The Illinois House of Representatives approved a bill designed to repair the nation’s worst-funded pension system by raising contribution levels for state employees and delaying the retirement age.
The measure, approved today 62 to 51 in the Democrat-dominated chamber, faces an uncertain future in the Senate, which is preparing its own approach to resolving a $97 billion liability. With annual retirement costs projected to grow by more than $900 million in next year’s budget, lawmakers in both chambers approved different bills in March to rein in expenses.
House Speaker Michael Madigan, a Chicago Democrat, proposed this latest measure making employees contribute two percentage points more of their incomes. Annual cost-of-living increases would be restricted, pensionable income capped and younger employees required to work until 67.
“It’s time to do the right thing, the responsible thing, to provide for a pension system that protects investments and gives security without bankrupting our state,” said Representative Elaine Nekritz, a Northbrook Democrat and a co-sponsor.
The municipal-bond market rewarded the vote as yields on Illinois debt dropped after the measure passed. A taxable pension-obligation bond sold in June 2003 and maturing in June 2033 traded at a yield as low as 4.98 percent after the bill was approved, down from 5.14 percent in the minutes before the vote concluded, according to data compiled by Bloomberg.
The measure is meant to stabilize in 30 years the five funds that cover teachers, university employees, judges, legislators and state employees.
“If I’m a state worker, if I’m a teacher, a university worker, I have every right to be mad as hell,” said House Republican Leader Tom Cross, referring to the state’s history of underfunding pensions. “We have no choice. We have to move forward today.”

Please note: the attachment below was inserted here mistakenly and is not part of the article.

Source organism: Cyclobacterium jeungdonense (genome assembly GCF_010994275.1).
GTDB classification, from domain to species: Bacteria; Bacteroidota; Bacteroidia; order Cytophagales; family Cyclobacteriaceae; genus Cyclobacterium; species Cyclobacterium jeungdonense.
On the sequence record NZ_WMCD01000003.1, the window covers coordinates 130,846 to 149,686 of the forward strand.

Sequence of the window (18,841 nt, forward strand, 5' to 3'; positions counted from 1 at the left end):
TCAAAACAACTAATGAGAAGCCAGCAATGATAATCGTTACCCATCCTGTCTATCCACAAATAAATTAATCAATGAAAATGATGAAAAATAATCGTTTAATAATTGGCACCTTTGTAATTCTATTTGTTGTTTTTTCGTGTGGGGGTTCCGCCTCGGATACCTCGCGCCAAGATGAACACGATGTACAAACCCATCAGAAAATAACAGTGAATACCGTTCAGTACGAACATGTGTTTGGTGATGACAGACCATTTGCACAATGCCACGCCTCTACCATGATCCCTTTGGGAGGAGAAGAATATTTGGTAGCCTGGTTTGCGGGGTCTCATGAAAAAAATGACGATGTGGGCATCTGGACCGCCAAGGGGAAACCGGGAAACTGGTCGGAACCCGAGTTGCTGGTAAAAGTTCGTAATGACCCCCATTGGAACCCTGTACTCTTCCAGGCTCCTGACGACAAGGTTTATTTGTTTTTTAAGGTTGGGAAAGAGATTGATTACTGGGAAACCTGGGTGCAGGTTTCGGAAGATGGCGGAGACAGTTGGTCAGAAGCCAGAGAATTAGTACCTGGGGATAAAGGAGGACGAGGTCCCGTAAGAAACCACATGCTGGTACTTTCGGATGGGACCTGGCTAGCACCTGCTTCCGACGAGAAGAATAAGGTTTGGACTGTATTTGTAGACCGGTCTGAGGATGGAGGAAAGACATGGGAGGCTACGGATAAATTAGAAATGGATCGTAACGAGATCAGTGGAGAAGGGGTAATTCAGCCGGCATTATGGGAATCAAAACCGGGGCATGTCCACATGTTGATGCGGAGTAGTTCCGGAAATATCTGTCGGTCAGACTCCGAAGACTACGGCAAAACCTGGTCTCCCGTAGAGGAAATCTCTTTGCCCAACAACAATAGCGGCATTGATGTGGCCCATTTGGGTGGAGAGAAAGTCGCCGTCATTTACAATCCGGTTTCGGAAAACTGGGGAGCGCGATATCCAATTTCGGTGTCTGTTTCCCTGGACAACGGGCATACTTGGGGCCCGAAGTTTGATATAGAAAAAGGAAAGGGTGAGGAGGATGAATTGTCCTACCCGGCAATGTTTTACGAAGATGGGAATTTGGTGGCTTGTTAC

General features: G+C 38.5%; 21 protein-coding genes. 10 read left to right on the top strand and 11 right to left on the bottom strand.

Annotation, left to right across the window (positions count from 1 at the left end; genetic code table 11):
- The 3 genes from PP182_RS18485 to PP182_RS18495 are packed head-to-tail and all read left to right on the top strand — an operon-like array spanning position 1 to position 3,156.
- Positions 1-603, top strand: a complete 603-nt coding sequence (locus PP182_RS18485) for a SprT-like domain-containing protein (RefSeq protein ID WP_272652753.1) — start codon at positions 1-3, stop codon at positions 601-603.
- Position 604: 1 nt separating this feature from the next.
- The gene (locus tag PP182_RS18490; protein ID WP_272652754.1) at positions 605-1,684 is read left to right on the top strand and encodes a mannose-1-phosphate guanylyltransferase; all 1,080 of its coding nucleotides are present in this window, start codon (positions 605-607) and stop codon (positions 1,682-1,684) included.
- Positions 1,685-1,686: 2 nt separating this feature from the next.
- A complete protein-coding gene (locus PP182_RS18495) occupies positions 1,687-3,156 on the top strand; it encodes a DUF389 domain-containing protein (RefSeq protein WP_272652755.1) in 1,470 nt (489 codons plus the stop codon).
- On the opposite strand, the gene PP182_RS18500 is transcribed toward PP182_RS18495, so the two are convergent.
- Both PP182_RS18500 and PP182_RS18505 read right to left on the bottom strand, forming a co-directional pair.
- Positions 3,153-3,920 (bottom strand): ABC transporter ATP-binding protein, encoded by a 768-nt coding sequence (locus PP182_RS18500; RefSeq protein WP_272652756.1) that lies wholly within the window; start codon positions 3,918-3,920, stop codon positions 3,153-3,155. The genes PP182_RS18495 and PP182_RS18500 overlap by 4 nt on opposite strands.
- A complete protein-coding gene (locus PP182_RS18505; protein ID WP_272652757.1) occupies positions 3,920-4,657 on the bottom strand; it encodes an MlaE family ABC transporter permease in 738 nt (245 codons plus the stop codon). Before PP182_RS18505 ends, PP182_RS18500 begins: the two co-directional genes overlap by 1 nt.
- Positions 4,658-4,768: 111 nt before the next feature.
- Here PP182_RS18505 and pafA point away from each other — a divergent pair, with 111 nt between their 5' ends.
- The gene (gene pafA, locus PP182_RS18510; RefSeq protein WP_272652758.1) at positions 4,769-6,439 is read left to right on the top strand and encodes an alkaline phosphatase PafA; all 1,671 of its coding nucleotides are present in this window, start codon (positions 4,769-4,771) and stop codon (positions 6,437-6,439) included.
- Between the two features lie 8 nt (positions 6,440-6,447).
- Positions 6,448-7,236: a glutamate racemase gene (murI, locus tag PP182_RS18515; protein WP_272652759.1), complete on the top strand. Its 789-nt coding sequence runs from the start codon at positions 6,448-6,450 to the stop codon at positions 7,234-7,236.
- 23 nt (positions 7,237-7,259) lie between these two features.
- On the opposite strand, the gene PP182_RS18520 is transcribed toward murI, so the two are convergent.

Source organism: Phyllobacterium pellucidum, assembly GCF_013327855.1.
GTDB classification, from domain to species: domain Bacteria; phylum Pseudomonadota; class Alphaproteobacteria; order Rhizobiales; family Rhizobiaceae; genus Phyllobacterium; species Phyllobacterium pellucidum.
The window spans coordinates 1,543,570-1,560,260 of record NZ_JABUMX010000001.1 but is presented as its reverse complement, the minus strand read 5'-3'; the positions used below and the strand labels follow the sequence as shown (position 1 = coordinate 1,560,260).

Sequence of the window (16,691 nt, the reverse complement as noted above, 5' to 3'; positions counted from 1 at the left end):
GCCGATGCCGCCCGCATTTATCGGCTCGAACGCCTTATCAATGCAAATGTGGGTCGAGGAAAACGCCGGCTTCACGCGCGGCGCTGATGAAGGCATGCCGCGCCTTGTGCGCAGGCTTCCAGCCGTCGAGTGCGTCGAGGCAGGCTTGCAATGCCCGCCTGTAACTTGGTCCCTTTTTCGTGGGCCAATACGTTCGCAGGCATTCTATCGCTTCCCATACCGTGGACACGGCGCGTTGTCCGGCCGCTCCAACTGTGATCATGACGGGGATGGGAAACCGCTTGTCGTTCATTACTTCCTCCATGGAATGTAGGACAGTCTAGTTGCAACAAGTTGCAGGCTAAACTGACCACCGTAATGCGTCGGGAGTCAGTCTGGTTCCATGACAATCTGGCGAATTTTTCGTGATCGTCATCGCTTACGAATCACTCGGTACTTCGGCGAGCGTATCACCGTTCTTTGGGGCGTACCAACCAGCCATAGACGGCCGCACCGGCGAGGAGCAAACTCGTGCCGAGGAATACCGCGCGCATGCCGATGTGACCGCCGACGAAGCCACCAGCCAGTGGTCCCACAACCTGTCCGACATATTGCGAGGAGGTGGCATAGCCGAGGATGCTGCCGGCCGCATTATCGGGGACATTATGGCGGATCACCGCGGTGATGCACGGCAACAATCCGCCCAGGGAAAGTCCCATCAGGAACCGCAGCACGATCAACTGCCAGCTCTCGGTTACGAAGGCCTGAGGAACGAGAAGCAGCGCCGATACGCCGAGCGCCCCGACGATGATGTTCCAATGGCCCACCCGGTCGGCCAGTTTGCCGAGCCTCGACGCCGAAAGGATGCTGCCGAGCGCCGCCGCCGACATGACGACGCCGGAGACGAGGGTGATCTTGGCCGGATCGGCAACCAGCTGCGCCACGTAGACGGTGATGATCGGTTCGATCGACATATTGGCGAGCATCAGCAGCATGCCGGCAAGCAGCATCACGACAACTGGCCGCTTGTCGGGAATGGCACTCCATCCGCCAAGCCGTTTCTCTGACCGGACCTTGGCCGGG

Democratic Governor Pat Quinn applauded the vote in a statement, saying Illinois “is closer than ever to addressing a decades-long problem that is plaguing our economy, our bond rating and the future of our children.”
As lawmakers enter the final month of their budget session, the chambers are at odds over pensions. Senate President John Cullerton favors giving employees a choice between currently scheduled payments or preserving state-paid health insurance after retiring. Raising contribution levels would violate the Illinois Constitution and wouldn’t survive a legal challenge, the Chicago Democrat said.
The pension deficit increases by $17 million a day, including obligations to current and future retirees. Illinois has the lowest-graded credit of any U.S. state by Moody’s Investors Service and Standard & Poor’s partly because of the unfunded retirement plans. Moody’s, S&P and Fitch Ratings all have a negative outlook for the state.
Illinois is paying for years of mismanagement and political gridlock, with only 39 percent of assets needed to cover projected obligations for five major groups of employees, according to the Civic Federation, a Chicago-based nonprofit research group.
On March 12, the state settled with the U.S. Securities and Exchange Commission over charges it misled investors from 2005 to 2009 about retirement shortfalls.